This imposing view is located near the town of Armoy in Antrim. Known as the 'Dark Hedges', these beech trees were planted in 1750 and have over time grown into this beautiful, surreal tunnel.
Over time, various trees in the row have died and fallen, and recently several were removed as they were in danger of collapse. A local trust has been set up to replant the missing trees, so that this remarkable place will continue to exist in its current form.
Shot with a long lens, the natural perspective compression serves to amplify the dark and brooding nature of the tunnel.
The Pan's Rock is a popular fishing spot on Ballycastle Beach on the North Antrim Coast, or the Causeway Coast as it is also known.
Reachable at low tide by hopping the slippery rocks, it becomes an island at high tide, and so a footbridge has been built out to it.
In this view of the rock, made an hour or so after dawn, a long exposure of two minutes has been used to smooth out the movement in the water. This has also blurred the clouds which were moving briskly from the north. Rathlin Island is visible on the horizon.
This is another favourite image from the second Antrim trip I took in 2009, and produces a stunning large print.
This image was made about an hour after sunset. The last vestiges of colour are visible in the sky over the horizon, but the cool blue of night pervades the scene.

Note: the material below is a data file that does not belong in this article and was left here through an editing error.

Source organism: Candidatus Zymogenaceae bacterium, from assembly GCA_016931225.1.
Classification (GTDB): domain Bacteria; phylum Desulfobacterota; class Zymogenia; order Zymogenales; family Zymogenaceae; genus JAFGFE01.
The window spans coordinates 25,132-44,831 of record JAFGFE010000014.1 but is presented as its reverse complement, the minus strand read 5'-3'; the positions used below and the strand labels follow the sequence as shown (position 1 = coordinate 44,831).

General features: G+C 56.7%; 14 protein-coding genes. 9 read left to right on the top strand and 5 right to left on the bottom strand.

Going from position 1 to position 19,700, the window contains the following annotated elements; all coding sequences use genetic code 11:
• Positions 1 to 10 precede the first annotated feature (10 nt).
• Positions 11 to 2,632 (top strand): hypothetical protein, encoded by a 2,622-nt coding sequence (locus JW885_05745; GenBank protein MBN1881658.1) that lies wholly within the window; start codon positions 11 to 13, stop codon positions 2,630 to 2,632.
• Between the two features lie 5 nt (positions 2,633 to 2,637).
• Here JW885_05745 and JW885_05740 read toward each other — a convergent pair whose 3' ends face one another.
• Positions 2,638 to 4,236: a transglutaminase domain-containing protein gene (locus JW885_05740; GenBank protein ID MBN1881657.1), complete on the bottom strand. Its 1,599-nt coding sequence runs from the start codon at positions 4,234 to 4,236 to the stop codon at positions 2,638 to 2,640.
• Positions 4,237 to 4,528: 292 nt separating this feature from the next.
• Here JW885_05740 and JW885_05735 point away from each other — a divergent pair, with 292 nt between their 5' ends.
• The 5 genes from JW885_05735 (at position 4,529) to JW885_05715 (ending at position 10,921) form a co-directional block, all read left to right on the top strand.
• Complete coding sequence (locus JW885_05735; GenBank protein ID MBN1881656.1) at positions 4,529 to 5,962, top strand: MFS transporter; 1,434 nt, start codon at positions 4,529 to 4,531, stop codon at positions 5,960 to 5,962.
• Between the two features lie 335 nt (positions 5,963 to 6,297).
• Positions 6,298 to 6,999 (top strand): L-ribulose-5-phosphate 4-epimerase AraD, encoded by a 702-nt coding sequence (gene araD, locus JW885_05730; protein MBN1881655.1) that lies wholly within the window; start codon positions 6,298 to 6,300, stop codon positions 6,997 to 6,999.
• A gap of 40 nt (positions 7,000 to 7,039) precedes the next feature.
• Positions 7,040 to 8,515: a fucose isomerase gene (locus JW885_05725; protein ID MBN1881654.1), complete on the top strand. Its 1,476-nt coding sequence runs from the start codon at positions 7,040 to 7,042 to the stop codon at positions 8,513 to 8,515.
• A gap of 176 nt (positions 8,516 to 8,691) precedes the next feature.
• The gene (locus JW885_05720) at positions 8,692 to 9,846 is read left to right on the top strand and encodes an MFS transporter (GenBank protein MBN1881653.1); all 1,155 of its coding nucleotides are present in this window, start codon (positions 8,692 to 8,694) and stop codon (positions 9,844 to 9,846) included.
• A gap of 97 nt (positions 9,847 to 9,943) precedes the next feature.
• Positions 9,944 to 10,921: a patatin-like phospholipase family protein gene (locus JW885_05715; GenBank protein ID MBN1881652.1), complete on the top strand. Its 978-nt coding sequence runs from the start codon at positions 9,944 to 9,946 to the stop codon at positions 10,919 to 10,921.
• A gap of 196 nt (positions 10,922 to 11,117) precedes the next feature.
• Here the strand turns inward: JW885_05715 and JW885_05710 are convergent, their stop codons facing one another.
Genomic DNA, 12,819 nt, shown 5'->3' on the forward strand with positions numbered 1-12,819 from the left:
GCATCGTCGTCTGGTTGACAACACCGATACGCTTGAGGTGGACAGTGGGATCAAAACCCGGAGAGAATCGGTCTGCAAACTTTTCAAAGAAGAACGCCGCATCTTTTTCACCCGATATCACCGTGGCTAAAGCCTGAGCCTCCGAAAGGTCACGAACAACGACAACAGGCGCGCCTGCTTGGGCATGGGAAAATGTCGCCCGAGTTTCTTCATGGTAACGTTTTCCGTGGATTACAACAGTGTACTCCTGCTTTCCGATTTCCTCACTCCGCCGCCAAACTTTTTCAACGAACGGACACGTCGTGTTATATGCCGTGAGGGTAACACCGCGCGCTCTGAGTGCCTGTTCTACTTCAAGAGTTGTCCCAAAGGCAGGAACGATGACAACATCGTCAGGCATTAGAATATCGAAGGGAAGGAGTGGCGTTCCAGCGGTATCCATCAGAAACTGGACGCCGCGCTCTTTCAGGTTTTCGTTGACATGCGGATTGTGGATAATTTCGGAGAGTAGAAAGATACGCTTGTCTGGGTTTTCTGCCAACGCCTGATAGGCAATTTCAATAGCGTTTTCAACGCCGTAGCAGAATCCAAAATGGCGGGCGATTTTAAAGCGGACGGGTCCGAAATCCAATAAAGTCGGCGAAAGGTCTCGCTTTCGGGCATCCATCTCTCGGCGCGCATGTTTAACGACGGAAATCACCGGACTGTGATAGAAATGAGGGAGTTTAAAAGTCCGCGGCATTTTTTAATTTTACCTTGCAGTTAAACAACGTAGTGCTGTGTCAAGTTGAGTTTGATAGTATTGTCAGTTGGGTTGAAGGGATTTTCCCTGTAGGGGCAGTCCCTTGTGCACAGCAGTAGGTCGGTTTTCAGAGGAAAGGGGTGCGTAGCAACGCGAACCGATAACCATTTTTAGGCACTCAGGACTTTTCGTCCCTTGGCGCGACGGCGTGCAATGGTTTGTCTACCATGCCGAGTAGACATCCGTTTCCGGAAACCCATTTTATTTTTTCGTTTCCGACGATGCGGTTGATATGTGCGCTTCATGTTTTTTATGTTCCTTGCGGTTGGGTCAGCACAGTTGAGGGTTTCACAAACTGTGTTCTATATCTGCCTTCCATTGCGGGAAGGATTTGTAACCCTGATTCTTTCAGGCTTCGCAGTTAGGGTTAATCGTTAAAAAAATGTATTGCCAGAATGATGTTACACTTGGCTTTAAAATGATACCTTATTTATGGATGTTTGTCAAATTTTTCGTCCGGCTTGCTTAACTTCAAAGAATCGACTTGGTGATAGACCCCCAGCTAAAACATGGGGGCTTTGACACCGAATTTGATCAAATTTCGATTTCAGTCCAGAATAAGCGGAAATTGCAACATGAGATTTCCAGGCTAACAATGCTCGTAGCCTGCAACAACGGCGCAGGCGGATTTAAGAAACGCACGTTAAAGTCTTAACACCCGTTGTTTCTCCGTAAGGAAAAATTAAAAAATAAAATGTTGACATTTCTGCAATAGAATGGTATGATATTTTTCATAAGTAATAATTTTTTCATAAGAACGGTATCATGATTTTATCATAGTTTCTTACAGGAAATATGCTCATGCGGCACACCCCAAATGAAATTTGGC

The causeway stretches out ahead with the foreground hexagons wet from spray. The thirty second exposure has left the waves a blur.
Made on my second visit to the north Antrim coast in 2009, this view of Fair Head from Colliery Bay is my favourite of that trip.
The weather was threatening in the pre-dawn hours, but there was a band of clear sky right where the sun was due to rise. The low clouds are lit from beneath as it rises over the Scottish Hebrides, but all too soon the show was over and it vanished behind the advancing cloud cover.
Being in the right place at the right time is crucial for successful landscape photography. On this morning I realized the shot I had planned, which relied upon golden sunlight on the scene, was not going to happen - so I shifted gears and went to a location where I'd be able to shoot directly at the Sun as it rose.
The tactic paid off in this case, and this image - made at the peak of the light show - shows that the red light wasn't quite strong enough to fully light the underside of the clouds nor to illuminate the rocks. The result is a contrast of warm and cool colours which I feel work very well.